Amaral (right) and Luis Samacumbi
Amaral Samacumbi was captured by Unita troops at the age of 14 and forced to fight against the government in Angola’s civil war. A few years later his younger brother Luis, who now works for a Christian Aid partner organisation in Angola, was also forced into action, this time by government soldiers.
It was almost 30 years before the brothers were reunited. What follows is their testimony.
‘Unita taught me how to fight. And then they put me on the frontline. Before I was kidnapped I’d never seen a gun before.
‘It was very difficult going from being a schoolboy to a soldier, especially as I was against the war. I wanted to study, not fight, but I didn’t have a choice.
‘After I’d been in the army for many years I trod on a landmine and nearly died. Doctors had to cut my leg off.
‘After nearly 30 years apart, I was happy and overwhelmed to be with Luis again. He was just a small boy when I last saw him so it was a shock to discover that he was nearly the same height as me.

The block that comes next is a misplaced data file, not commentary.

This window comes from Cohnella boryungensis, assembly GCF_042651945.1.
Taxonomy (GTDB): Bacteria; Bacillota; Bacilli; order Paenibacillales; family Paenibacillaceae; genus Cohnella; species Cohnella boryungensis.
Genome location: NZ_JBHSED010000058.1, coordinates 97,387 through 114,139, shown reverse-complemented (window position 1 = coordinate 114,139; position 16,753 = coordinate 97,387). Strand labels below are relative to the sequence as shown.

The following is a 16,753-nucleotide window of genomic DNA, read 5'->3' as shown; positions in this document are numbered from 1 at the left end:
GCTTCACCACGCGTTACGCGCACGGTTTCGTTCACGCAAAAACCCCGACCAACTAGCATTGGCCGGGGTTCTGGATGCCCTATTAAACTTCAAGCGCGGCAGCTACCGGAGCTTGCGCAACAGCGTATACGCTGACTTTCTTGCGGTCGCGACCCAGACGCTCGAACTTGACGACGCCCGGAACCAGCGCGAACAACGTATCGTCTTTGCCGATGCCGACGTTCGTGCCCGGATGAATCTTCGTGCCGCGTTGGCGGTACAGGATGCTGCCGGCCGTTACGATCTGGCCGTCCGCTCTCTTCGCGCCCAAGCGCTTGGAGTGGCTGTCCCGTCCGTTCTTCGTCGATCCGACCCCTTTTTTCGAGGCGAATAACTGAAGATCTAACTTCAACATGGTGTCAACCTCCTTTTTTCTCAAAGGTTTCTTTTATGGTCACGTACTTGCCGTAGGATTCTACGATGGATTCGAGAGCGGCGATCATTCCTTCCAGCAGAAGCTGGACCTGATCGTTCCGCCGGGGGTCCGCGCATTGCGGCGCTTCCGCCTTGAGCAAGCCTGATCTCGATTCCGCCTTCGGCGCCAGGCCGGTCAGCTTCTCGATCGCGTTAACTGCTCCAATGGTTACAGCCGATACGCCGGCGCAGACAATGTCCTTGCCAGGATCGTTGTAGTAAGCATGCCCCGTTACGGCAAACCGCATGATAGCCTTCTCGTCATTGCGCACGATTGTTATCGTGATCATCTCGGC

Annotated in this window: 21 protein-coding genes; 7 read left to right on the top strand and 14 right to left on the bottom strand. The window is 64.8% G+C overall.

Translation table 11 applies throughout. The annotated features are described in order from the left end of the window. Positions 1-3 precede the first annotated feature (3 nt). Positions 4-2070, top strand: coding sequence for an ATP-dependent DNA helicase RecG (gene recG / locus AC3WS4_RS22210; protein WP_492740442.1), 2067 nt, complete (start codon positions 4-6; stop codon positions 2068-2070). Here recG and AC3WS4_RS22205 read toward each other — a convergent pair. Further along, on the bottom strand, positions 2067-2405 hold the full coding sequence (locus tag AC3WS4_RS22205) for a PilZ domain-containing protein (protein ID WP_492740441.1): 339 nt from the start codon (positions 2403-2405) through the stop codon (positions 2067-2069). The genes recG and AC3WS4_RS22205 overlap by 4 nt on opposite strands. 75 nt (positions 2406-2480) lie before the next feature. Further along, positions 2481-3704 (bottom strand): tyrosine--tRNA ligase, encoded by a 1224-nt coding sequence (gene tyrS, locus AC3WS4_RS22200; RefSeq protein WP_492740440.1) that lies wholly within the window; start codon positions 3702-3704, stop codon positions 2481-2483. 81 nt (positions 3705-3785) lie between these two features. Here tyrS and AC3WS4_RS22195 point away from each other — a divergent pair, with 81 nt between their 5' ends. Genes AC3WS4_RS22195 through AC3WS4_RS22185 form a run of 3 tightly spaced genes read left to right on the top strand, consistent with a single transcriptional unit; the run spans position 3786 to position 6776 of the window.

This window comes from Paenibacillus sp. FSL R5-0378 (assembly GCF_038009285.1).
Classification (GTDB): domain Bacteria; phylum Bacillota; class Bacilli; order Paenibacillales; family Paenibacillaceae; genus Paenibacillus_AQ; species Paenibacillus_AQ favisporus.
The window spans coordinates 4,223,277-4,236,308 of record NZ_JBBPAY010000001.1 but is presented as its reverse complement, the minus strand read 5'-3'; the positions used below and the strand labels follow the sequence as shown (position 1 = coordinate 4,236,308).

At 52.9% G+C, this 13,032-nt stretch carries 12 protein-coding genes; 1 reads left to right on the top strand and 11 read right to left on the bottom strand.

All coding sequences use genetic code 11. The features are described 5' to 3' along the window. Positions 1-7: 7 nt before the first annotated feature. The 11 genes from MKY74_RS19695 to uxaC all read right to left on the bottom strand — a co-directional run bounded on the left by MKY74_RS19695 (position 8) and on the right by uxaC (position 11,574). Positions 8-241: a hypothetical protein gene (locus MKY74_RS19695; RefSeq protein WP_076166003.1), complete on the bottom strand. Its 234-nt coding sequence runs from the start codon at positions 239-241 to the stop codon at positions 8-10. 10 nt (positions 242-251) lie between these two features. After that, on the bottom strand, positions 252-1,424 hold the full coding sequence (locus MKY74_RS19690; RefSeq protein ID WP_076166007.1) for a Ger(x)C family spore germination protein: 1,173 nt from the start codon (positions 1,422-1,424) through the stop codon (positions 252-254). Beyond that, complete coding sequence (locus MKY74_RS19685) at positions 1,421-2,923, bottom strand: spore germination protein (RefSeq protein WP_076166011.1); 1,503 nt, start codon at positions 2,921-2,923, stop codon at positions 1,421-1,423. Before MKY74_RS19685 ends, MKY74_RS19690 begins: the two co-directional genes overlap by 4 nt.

‘We found out that Luis and I fought in the same battle, on the same front, against each other. I was horrified when I realised I could have killed my own brother.
‘I’m so grateful that we are together today.’
‘In 1992 I was told Amaral had died in a landmine accident and my family and I organised his funeral. When I saw him in 2004 I said: “My brother, you’ve been resurrected!”
‘I was shocked that Amaral and I fought in the same battle on opposite sides. It was terrible to find out that I could have killed my own brother. This has happened to many families in Angola - brothers have killed brothers.
‘It doesn’t matter what side he fought on or that we haven’t seen each other for nearly 30 years: we’re brothers.
‘I’ve found happiness through working with young people. I’m hopeful for the future and have committed myself to peace education, especially with young people.’
The brothers’ dramatic story is featured in a series of paintings by renowned war artist John Keane after he visited Christian Aid’s partners in Angola. Our partner IECA works with war returnees in an isolated area in southern Angola, helping them to rebuild their communities and restart farming and trading.